6Dec

Mayo Clinic: Drug Induces Morphologic, Molecular and Clinical Remissions in Myelofibrosis

By , December 6th, 2013 | Health | 0 Comments

ROCHESTER, Minn. — Imetelstat, a novel telomerase inhibiting drug, has been found to induce morphologic, molecular and clinical remissions in some patients with myelofibrosis a Mayo Clinic study has found. The results were presented today at the 2013 American Society of Hematology Annual Meeting in New Orleans.

“These are early results but they are promising, says the study’s lead author, Ayalew Tefferi, M.D. a hematologist at Mayo Clinic. “Some patients in our clinical trial taking imetelstat obtained dramatic responses and there have been some complete responses which is almost unheard of for drug therapy in this disease.”

Myelofibrosis is a chronic myeloid cancer in which bone marrow cells that produce blood cells develop and function abnormally. The result is the formation of scar tissue in the bone marrow (fibrosis), severe anemia that often requires transfusion, weakness, fatigue and an enlarged spleen and liver. Patients with myelofibrosis harbor one of several genetic mutations in their blood stem cells, including JAK2, MPL, CALR, ASXL1 and spliceosome pathway mutations.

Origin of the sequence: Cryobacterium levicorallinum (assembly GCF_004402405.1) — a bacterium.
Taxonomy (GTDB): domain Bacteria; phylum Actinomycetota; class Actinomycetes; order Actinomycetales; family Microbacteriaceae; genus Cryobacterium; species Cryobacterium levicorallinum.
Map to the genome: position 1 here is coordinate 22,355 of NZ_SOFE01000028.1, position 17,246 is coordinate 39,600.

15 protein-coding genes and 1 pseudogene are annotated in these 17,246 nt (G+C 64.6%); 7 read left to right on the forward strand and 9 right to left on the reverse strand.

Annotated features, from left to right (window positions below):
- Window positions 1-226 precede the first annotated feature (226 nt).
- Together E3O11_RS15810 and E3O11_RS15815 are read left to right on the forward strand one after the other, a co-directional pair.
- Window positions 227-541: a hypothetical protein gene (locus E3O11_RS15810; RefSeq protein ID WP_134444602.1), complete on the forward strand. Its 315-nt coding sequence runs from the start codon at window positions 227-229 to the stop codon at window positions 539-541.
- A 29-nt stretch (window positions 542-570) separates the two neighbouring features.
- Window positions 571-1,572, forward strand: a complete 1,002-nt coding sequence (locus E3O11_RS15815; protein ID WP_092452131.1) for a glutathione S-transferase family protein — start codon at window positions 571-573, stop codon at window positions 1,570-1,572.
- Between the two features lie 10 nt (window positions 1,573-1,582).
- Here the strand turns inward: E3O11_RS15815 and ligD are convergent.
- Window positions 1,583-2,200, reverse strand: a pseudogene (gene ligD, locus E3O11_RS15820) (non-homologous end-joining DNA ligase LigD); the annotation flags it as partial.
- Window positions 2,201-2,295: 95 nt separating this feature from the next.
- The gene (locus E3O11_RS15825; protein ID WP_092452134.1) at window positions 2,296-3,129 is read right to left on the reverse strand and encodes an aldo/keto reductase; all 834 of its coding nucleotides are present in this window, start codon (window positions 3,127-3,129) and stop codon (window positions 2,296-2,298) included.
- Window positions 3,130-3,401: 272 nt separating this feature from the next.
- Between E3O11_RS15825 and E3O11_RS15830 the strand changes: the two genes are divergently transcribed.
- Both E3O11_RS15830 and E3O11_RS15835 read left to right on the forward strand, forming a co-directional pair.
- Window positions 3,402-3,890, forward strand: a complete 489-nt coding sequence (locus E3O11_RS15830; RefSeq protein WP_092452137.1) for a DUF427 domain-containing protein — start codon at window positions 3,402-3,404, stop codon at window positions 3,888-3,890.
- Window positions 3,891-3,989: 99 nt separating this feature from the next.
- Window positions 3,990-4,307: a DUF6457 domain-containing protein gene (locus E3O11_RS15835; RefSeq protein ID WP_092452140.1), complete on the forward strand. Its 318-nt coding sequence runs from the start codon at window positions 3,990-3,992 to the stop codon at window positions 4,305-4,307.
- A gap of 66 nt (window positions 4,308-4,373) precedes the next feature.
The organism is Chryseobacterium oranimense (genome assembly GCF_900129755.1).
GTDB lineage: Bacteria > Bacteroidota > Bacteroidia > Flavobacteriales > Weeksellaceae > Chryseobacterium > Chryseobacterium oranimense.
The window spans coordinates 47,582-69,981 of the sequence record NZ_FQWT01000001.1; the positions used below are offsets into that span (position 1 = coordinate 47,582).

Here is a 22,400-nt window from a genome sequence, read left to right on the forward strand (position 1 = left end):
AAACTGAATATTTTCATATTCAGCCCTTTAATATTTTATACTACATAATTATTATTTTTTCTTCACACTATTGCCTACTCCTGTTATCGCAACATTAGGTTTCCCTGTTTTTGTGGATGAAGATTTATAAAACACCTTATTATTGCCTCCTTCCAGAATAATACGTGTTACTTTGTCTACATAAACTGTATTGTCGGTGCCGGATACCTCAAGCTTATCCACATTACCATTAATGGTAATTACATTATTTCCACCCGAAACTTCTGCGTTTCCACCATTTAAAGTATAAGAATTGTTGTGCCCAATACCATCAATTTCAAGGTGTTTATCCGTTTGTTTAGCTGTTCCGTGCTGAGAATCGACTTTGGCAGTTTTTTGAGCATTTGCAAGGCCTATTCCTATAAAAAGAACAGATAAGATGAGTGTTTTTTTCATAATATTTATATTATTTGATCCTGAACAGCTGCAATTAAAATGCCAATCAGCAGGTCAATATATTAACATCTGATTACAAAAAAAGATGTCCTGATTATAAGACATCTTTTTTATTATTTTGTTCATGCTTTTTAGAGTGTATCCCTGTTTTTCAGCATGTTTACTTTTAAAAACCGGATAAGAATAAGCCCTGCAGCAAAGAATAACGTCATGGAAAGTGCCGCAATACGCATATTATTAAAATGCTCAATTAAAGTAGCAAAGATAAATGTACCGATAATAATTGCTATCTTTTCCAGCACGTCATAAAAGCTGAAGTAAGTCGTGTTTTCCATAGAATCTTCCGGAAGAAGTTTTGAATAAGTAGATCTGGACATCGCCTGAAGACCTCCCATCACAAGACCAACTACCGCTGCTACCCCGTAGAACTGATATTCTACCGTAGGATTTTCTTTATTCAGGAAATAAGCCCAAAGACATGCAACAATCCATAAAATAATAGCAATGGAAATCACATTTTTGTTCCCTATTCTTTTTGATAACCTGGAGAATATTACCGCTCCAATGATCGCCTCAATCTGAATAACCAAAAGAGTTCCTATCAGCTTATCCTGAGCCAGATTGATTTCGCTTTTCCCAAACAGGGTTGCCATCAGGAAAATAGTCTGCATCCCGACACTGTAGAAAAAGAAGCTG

“Typically, myelofibrosis is characterized by marrow scarring and although patients may derive symptomatic relief from other treatments such as ruxolitinib, they usually do not revert back to normal bone marrow,” Dr. Tefferi says. “Some patients in our trial have reverted back to normal bone marrow.”

Imetelstat works by inhibiting telomerase activity in tumor cells which leads to cell death.

Researchers studied imetelstat in 33 patients at Mayo Clinic and have now followed the first 22 patients for a minimum of six months. Among the 22, five patients achieved complete or partial remissions, including reversal of bone marrow fibrosis in four of the five patients. Two of the five patients with complete or partial remission have also experienced complete molecular remissions. The overall response rate was 41 percent.

Co-authors include Kebede Begna, M.D., Rebecca Laborde, Ph.D., Mrinal Patnaik, M.B.B.S., Curtis Hanson, M.D., Animesh Pardanani, M.B.B.S., Ph.D., Terra Lasho, Darci Zblewski, Christy Finke, Lauren Schimek, and Betsy LaPlant, all of Mayo Clinic and Monic Stuart, M.D., M.P.H. of Geron Corporation.

Financial support for the study was provided by Geron Corporation.

http://www.mayoclinic.org

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